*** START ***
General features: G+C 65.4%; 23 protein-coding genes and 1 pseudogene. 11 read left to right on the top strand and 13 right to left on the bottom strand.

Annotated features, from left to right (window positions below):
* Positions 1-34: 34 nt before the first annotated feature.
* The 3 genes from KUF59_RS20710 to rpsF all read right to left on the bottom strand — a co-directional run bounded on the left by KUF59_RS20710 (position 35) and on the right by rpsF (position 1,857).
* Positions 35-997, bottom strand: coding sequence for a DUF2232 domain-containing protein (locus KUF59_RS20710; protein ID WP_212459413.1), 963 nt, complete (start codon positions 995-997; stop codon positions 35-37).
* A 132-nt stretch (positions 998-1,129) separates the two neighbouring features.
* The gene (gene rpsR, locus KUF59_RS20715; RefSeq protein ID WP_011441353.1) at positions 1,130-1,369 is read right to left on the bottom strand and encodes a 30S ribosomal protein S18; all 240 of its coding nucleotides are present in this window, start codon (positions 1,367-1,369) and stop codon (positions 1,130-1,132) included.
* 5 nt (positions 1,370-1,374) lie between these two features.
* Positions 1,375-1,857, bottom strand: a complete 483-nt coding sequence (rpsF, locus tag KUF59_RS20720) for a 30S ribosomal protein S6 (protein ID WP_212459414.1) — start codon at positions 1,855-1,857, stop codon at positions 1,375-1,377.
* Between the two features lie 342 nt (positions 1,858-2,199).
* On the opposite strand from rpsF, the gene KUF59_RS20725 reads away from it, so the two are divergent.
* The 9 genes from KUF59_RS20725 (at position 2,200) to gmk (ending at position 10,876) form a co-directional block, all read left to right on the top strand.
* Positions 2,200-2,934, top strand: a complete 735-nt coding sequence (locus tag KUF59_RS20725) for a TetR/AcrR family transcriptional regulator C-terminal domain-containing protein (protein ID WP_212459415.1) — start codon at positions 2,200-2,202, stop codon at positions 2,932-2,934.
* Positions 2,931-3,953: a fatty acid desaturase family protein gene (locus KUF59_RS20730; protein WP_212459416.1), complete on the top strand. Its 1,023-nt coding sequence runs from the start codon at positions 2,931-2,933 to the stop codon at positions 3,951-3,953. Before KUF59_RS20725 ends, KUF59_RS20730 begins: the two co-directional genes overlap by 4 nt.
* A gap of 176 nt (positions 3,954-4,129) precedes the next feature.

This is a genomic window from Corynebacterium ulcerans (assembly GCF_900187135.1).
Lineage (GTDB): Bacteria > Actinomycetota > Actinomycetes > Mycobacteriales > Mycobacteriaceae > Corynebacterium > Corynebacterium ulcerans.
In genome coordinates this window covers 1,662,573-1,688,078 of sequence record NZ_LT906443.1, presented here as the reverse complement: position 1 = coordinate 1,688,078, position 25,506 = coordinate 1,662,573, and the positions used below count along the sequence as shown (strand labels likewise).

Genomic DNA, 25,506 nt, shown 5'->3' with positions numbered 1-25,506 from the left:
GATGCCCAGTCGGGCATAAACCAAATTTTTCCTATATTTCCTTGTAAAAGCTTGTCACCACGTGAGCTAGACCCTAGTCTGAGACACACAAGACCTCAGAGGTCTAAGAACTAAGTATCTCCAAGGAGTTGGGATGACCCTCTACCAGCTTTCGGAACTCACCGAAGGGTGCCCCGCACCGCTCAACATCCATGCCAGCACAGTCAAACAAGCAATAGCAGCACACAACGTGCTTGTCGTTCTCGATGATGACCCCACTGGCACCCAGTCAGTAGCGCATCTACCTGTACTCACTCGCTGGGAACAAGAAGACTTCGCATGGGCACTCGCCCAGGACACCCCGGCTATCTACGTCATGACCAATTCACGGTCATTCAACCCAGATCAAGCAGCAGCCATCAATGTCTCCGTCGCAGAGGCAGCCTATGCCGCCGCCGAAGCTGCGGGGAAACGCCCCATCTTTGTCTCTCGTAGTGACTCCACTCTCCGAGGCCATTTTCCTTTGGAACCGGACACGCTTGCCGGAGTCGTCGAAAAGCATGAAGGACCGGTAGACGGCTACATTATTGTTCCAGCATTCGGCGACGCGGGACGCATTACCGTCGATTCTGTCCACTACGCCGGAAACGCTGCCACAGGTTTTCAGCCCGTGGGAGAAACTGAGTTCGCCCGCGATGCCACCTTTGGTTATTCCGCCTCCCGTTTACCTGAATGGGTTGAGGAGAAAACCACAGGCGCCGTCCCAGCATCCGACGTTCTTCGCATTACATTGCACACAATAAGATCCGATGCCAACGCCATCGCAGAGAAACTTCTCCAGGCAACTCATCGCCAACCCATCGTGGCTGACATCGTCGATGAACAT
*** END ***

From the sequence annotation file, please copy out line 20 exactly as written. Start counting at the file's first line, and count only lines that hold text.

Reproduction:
GATGCCCAGTCGGGCATAAACCAAATTTTTCCTATATTTCCTTGTAAAAGCTTGTCACCACGTGAGCTAGACCCTAGTCTGAGACACACAAGACCTCAGAGGTCTAAGAACTAAGTATCTCCAAGGAGTTGGGATGACCCTCTACCAGCTTTCGGAACTCACCGAAGGGTGCCCCGCACCGCTCAACATCCATGCCAGCACAGTCAAACAAGCAATAGCAGCACACAACGTGCTTGTCGTTCTCGATGATGACCCCACTGGCACCCAGTCAGTAGCGCATCTACCTGTACTCACTCGCTGGGAACAAGAAGACTTCGCATGGGCACTCGCCCAGGACACCCCGGCTATCTACGTCATGACCAATTCACGGTCATTCAACCCAGATCAAGCAGCAGCCATCAATGTCTCCGTCGCAGAGGCAGCCTATGCCGCCGCCGAAGCTGCGGGGAAACGCCCCATCTTTGTCTCTCGTAGTGACTCCACTCTCCGAGGCCATTTTCCTTTGGAACCGGACACGCTTGCCGGAGTCGTCGAAAAGCATGAAGGACCGGTAGACGGCTACATTATTGTTCCAGCATTCGGCGACGCGGGACGCATTACCGTCGATTCTGTCCACTACGCCGGAAACGCTGCCACAGGTTTTCAGCCCGTGGGAGAAACTGAGTTCGCCCGCGATGCCACCTTTGGTTATTCCGCCTCCCGTTTACCTGAATGGGTTGAGGAGAAAACCACAGGCGCCGTCCCAGCATCCGACGTTCTTCGCATTACATTGCACACAATAAGATCCGATGCCAACGCCATCGCAGAGAAACTTCTCCAGGCAACTCATCGCCAACCCATCGTGGCTGACATCGTCGATGAACAT